G. F. BRIDGE.
LONDON, March, 1907.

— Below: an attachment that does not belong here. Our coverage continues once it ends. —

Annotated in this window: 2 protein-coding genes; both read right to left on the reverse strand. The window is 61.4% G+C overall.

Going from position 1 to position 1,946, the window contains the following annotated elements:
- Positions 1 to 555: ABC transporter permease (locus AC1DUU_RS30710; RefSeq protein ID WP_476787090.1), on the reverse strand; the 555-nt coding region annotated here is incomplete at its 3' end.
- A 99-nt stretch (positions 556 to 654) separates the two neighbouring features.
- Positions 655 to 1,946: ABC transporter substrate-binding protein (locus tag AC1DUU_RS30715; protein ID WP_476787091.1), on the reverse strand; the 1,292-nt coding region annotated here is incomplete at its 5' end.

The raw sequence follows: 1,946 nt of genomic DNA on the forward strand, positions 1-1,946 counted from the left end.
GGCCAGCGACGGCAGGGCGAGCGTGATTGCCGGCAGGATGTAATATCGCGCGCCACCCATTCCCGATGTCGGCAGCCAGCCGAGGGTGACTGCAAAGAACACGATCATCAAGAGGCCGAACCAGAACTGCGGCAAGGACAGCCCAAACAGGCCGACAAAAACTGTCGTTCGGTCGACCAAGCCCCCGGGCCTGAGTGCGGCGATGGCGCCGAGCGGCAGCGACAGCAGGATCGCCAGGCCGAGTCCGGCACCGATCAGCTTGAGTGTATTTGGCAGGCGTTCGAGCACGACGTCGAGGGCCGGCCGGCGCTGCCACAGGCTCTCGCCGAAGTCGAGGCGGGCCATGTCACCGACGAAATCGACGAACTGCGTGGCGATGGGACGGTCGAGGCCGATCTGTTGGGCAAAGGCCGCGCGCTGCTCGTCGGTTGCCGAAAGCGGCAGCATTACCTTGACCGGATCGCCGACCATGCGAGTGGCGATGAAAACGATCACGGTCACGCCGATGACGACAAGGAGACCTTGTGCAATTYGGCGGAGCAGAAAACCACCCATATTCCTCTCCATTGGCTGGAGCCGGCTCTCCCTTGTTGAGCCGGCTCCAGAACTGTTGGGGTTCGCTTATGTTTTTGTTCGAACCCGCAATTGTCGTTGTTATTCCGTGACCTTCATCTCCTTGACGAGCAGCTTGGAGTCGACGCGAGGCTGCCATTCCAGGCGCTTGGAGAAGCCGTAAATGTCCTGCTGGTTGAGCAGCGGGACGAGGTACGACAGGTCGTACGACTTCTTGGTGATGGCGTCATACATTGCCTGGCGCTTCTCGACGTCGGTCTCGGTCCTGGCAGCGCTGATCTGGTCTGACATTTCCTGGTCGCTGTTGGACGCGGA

Victor-Marie Hugo, son of an officer in Napoleon’s army, was born at Besancon on February 26, 1802. He spent a roving and unsettled childhood, for wherever the father was sent the mother and children followed. The first three years of his life were spent in Elba, where he learnt to speak the Italian dialect spoken in the island in addition to his mother tongue. Then for three years the family was in Paris and Victor got a little education in a small school. But in 1805 the father was appointed to a post in the army of Naples, and in the autumn of 1807 his wife and children joined him at Avellino. Two years later General Hugo was invited by Joseph Bonaparte to fill an important position in the kingdom of Spain, and, desirous that his sons should receive a good education, he sent his family to Paris, where his wife chose for their home the house in the Rue des Feuillantines which has been so charmingly described by the poet in the lines Ce qui se passait aux Feuillantines. There he learnt much from an old soldier, General Lahorie, who, obnoxious to Napoleon for the share he had taken in Moreau’s plot, lived secretly in the house, and from an old priest named Lariviere, who came every day to teach the three brothers. There too he played in the garden with the little Adele Foucher, who afterwards became his wife. But this quiet home life did not last long. In 1811 Madame Hugo set off to join her husband at Madrid, and the boys went with her. At Madrid they were sent to a school kept by Priests where Victor was not very happy, and from which he got small profit. Next year the whole family returned to Paris, and in 1815, at the age of thirteen, he was definitely sent to a boarding-school to prepare for the Ecole Polytechnique. But his was a precocious genius, and he devoted himself, even at school, to verse-writing with greater ardour than to study. He wrote in early youth more than one poem for a prize competition, composed a romance which some years later he elaborated into the story Bug-Jargal, and in 1820, when only eighteen, joined his two brothers, Abel and Eugene, in publishing a literary journal called Le Conservateur Litteraire. About the same time he became engaged to Adele Foucher, and wrote for her the romance of Han d’Islande, which, however, was not published till later. In 1822 he and Adele